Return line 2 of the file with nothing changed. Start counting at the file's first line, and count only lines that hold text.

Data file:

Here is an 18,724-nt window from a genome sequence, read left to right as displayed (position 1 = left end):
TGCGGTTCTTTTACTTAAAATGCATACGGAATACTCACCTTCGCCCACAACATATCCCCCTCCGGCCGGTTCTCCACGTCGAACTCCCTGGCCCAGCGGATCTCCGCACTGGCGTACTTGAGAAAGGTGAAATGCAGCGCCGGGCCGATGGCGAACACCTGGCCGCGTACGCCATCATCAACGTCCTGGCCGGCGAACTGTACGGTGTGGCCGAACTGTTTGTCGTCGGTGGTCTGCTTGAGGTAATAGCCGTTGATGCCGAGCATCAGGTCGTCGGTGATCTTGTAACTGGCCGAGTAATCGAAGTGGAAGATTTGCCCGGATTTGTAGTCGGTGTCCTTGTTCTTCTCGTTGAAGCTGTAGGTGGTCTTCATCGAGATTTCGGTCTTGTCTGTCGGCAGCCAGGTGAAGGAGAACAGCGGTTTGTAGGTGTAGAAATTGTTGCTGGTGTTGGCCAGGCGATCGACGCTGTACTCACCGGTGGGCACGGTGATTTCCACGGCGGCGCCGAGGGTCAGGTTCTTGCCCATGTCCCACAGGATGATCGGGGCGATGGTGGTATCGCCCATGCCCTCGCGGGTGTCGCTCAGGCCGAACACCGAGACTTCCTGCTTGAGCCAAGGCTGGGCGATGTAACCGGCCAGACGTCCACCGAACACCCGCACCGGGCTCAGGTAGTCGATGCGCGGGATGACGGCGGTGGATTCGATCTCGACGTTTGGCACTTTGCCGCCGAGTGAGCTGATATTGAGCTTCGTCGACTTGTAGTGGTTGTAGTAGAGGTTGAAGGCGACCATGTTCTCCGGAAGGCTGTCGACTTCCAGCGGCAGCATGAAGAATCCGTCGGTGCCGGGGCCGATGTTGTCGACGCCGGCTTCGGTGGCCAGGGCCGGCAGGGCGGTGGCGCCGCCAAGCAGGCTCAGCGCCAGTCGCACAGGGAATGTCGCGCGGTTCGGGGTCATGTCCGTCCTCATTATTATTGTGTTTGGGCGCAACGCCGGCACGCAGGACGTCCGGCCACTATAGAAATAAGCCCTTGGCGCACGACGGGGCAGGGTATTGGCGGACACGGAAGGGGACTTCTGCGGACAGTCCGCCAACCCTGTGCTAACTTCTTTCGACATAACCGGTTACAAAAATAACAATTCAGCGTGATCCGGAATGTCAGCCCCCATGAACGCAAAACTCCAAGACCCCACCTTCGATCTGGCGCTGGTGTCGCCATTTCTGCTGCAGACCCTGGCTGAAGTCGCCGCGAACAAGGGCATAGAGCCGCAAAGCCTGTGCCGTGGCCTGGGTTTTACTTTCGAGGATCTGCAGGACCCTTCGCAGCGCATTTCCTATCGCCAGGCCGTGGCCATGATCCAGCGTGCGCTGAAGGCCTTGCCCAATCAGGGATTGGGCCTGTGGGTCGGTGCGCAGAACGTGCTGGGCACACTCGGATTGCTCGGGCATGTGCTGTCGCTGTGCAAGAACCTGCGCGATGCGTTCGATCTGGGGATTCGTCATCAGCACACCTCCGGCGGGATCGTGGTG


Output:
TGCGGTTCTTTTACTTAAAATGCATACGGAATACTCACCTTCGCCCACAACATATCCCCCTCCGGCCGGTTCTCCACGTCGAACTCCCTGGCCCAGCGGATCTCCGCACTGGCGTACTTGAGAAAGGTGAAATGCAGCGCCGGGCCGATGGCGAACACCTGGCCGCGTACGCCATCATCAACGTCCTGGCCGGCGAACTGTACGGTGTGGCCGAACTGTTTGTCGTCGGTGGTCTGCTTGAGGTAATAGCCGTTGATGCCGAGCATCAGGTCGTCGGTGATCTTGTAACTGGCCGAGTAATCGAAGTGGAAGATTTGCCCGGATTTGTAGTCGGTGTCCTTGTTCTTCTCGTTGAAGCTGTAGGTGGTCTTCATCGAGATTTCGGTCTTGTCTGTCGGCAGCCAGGTGAAGGAGAACAGCGGTTTGTAGGTGTAGAAATTGTTGCTGGTGTTGGCCAGGCGATCGACGCTGTACTCACCGGTGGGCACGGTGATTTCCACGGCGGCGCCGAGGGTCAGGTTCTTGCCCATGTCCCACAGGATGATCGGGGCGATGGTGGTATCGCCCATGCCCTCGCGGGTGTCGCTCAGGCCGAACACCGAGACTTCCTGCTTGAGCCAAGGCTGGGCGATGTAACCGGCCAGACGTCCACCGAACACCCGCACCGGGCTCAGGTAGTCGATGCGCGGGATGACGGCGGTGGATTCGATCTCGACGTTTGGCACTTTGCCGCCGAGTGAGCTGATATTGAGCTTCGTCGACTTGTAGTGGTTGTAGTAGAGGTTGAAGGCGACCATGTTCTCCGGAAGGCTGTCGACTTCCAGCGGCAGCATGAAGAATCCGTCGGTGCCGGGGCCGATGTTGTCGACGCCGGCTTCGGTGGCCAGGGCCGGCAGGGCGGTGGCGCCGCCAAGCAGGCTCAGCGCCAGTCGCACAGGGAATGTCGCGCGGTTCGGGGTCATGTCCGTCCTCATTATTATTGTGTTTGGGCGCAACGCCGGCACGCAGGACGTCCGGCCACTATAGAAATAAGCCCTTGGCGCACGACGGGGCAGGGTATTGGCGGACACGGAAGGGGACTTCTGCGGACAGTCCGCCAACCCTGTGCTAACTTCTTTCGACATAACCGGTTACAAAAATAACAATTCAGCGTGATCCGGAATGTCAGCCCCCATGAACGCAAAACTCCAAGACCCCACCTTCGATCTGGCGCTGGTGTCGCCATTTCTGCTGCAGACCCTGGCTGAAGTCGCCGCGAACAAGGGCATAGAGCCGCAAAGCCTGTGCCGTGGCCTGGGTTTTACTTTCGAGGATCTGCAGGACCCTTCGCAGCGCATTTCCTATCGCCAGGCCGTGGCCATGATCCAGCGTGCGCTGAAGGCCTTGCCCAATCAGGGATTGGGCCTGTGGGTCGGTGCGCAGAACGTGCTGGGCACACTCGGATTGCTCGGGCATGTGCTGTCGCTGTGCAAGAACCTGCGCGATGCGTTCGATCTGGGGATTCGTCATCAGCACACCTCCGGCGGGATCGTGGTG